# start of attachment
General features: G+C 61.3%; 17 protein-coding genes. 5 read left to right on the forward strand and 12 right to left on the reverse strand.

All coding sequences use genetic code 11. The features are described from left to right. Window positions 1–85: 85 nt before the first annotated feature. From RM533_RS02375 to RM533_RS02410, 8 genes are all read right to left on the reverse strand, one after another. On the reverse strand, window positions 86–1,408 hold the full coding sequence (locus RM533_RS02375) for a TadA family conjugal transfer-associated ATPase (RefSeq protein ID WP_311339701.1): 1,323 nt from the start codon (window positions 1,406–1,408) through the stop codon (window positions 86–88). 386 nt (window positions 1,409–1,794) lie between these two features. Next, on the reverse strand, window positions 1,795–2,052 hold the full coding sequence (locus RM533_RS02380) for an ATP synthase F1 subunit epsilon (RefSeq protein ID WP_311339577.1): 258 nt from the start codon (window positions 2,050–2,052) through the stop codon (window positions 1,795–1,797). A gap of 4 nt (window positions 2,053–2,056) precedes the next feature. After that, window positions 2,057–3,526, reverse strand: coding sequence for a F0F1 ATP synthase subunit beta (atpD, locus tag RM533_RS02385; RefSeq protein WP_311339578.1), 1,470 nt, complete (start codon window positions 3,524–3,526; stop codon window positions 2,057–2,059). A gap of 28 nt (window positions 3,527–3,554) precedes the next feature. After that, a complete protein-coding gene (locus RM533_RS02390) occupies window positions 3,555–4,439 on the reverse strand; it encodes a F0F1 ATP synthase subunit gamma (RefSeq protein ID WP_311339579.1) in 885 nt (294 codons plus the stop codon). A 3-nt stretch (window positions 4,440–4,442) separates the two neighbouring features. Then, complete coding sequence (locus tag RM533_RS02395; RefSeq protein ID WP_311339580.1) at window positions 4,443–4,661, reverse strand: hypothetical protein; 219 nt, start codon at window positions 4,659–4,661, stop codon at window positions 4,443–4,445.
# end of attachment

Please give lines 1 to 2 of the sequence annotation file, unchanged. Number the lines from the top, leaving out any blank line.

General features: G+C 61.3%; 17 protein-coding genes. 5 read left to right on the forward strand and 12 right to left on the reverse strand.

All coding sequences use genetic code 11. The features are described from left to right. Window positions 1–85: 85 nt before the first annotated feature. From RM533_RS02375 to RM533_RS02410, 8 genes are all read right to left on the reverse strand, one after another. On the reverse strand, window positions 86–1,408 hold the full coding sequence (locus RM533_RS02375) for a TadA family conjugal transfer-associated ATPase (RefSeq protein ID WP_311339701.1): 1,323 nt from the start codon (window positions 1,406–1,408) through the stop codon (window positions 86–88). 386 nt (window positions 1,409–1,794) lie between these two features. Next, on the reverse strand, window positions 1,795–2,052 hold the full coding sequence (locus RM533_RS02380) for an ATP synthase F1 subunit epsilon (RefSeq protein ID WP_311339577.1): 258 nt from the start codon (window positions 2,050–2,052) through the stop codon (window positions 1,795–1,797). A gap of 4 nt (window positions 2,053–2,056) precedes the next feature. After that, window positions 2,057–3,526, reverse strand: coding sequence for a F0F1 ATP synthase subunit beta (atpD, locus tag RM533_RS02385; RefSeq protein WP_311339578.1), 1,470 nt, complete (start codon window positions 3,524–3,526; stop codon window positions 2,057–2,059). A gap of 28 nt (window positions 3,527–3,554) precedes the next feature. After that, a complete protein-coding gene (locus RM533_RS02390) occupies window positions 3,555–4,439 on the reverse strand; it encodes a F0F1 ATP synthase subunit gamma (RefSeq protein ID WP_311339579.1) in 885 nt (294 codons plus the stop codon). A 3-nt stretch (window positions 4,440–4,442) separates the two neighbouring features. Then, complete coding sequence (locus tag RM533_RS02395; RefSeq protein ID WP_311339580.1) at window positions 4,443–4,661, reverse strand: hypothetical protein; 219 nt, start codon at window positions 4,659–4,661, stop codon at window positions 4,443–4,445.